Our services also provide risk management for equipment that consumes water. The water consumption pattern shown by the equipment is an indicator of its overall performance. By catching anomalies in real time, we can extend the lifespans of certain pieces of capital equipment. If a scaling condition is observed early, it can be dealt with early. If too much water is going through the system or if more chemicals are being used than should be, we are able to stop it before the problem compounds.
Joshua Dill: What are some of the most common problems and sources of waste that your clients are trying to deal with?
Matt Rose: The most common problems we detect are failures in equipment that consumes water, including cooling towers, evaporative condensers, landscape irrigation installations, ice machines, food processing machines, and other types of commercial or industrial equipment. We catch failures of all sorts, including leaks, broken irrigation heads, stuck valves, and things being left on.
We can provide information as a business intelligence tool on whether an operation is running efficiently, especially when we have comparable data on other plants. This also provides accountability for performance by equipment service providers. Catching sudden leaks in plumbing is only a small part of what we do.
Joshua Dill: How do you analyze the data that your meters record?
Matt Rose: We are a private network, so we don’t touch company networks. Our data is transferred to the cloud, where it is processed in real time by analytic engines to produce a sort of EKG profile of how the building or asset is consuming water. Normal patterns become obvious and abnormal patterns stick out. When we recognize abnormal patterns, we classify them and determine probable causes. For example, if an ice machine fails in the middle of the night, it leaves a distinct pattern, which is detected after a certain threshold. We then provide the customer with a detailed checklist on what to check in order to resolve the problem as quickly as possible.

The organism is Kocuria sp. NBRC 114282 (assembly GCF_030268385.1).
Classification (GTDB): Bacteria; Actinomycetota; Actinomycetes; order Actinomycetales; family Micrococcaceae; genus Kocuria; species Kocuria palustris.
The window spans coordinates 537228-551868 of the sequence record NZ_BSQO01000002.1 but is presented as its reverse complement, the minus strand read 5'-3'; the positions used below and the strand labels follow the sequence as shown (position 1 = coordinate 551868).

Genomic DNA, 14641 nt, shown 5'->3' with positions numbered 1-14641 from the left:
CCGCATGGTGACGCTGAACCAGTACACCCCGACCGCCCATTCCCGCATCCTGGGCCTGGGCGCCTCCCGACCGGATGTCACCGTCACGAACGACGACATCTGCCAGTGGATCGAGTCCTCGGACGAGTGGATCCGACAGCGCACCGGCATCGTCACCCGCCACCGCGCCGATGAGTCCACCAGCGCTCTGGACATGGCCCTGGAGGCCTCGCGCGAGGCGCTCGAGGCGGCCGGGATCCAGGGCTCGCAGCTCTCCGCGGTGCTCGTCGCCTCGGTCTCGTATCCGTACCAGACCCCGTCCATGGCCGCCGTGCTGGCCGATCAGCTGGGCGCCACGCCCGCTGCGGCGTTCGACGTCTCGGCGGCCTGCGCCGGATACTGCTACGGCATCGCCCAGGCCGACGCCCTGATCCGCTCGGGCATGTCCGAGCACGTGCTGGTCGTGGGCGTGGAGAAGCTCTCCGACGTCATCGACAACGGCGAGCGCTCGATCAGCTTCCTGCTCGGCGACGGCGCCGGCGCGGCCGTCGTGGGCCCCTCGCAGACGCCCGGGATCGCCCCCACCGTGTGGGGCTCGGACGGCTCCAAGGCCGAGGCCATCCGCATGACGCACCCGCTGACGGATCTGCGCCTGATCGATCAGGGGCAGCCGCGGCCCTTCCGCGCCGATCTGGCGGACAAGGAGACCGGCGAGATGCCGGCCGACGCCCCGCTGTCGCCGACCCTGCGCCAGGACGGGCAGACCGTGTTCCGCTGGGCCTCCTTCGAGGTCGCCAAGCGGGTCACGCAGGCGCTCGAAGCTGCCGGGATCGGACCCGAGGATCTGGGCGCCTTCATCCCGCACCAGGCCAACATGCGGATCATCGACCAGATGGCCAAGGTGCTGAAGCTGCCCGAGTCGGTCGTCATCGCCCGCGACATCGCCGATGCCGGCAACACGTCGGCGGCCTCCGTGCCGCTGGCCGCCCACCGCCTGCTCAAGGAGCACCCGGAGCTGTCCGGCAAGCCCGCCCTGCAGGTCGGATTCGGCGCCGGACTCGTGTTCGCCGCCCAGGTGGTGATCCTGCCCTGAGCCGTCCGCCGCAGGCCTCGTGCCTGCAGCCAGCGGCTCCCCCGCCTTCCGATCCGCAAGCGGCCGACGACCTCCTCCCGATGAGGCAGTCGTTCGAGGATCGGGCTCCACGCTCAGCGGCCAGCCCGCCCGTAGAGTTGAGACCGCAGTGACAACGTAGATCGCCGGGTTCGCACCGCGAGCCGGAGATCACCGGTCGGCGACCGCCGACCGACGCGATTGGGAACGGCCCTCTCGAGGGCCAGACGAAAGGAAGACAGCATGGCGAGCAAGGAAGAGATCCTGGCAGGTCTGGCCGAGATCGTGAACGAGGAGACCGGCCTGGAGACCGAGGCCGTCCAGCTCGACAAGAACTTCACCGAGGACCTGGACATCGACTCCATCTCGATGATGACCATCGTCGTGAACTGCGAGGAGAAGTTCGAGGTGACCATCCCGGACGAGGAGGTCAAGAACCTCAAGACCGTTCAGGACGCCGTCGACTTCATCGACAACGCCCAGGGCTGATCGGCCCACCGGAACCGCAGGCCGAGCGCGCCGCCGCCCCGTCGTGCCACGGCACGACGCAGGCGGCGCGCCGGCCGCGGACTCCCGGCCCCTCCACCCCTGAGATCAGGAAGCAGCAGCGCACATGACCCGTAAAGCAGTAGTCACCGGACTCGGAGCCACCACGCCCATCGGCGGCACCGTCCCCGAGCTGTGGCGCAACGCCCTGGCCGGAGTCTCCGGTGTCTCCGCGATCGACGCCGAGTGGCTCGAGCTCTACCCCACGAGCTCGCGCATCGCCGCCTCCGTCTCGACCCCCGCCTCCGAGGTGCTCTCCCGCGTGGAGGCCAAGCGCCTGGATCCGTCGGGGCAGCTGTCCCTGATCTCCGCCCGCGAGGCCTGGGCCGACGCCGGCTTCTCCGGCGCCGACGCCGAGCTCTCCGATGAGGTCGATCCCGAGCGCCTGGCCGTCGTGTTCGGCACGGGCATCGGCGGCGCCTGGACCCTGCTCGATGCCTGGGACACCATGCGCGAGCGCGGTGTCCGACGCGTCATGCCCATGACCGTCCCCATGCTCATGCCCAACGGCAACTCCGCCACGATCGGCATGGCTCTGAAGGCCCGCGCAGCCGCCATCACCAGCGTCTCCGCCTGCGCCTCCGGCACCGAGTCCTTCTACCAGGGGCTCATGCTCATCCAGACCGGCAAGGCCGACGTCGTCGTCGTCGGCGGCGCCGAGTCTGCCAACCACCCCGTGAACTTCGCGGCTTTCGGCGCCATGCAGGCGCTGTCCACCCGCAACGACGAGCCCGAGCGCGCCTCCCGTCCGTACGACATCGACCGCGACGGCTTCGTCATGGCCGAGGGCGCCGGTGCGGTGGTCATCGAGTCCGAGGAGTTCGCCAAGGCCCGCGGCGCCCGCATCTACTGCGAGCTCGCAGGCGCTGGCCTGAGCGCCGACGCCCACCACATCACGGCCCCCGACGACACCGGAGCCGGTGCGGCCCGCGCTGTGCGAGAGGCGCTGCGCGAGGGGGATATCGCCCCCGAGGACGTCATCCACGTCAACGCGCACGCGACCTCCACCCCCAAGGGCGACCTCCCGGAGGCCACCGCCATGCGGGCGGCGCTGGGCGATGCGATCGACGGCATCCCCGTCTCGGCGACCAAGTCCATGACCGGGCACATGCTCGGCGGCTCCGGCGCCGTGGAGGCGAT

Joshua Dill: Who are your customers?
Matt Rose: Our customers are traditionally enterprises that have multiple buildings across a large geographical range. Our biggest customer is Costco Wholesale. Our Intelligent Water Management Platform is within all their North American facilities. We also give them reports on how their overall enterprise is performing, the outliers, and how we can help them achieve their targets. MGM Resorts is another customer. We have many modules within the Bellagio Hotel and we provide insights across many different areas. Fetzer Winery is another valued customer. It uses our platform as a business intelligence tool for its operational processes. We have also just announced that Walmart will be expanding its use of our technology to 14 of its stores.
Joshua Dill: What is the process of installation like for a new customer?
Matt Rose: We have a network of regional plumbers who are trained to perform a site visit to determine where to place a water flow meter. After approval, the plumber installs the meters and our IoT hardware. Once the platform is online, we conduct online training for the staff and verify alert notification and reporting preferences. It’s an automated service from that point on. Some customers use it as a security system for water; others view it as an intelligence tool.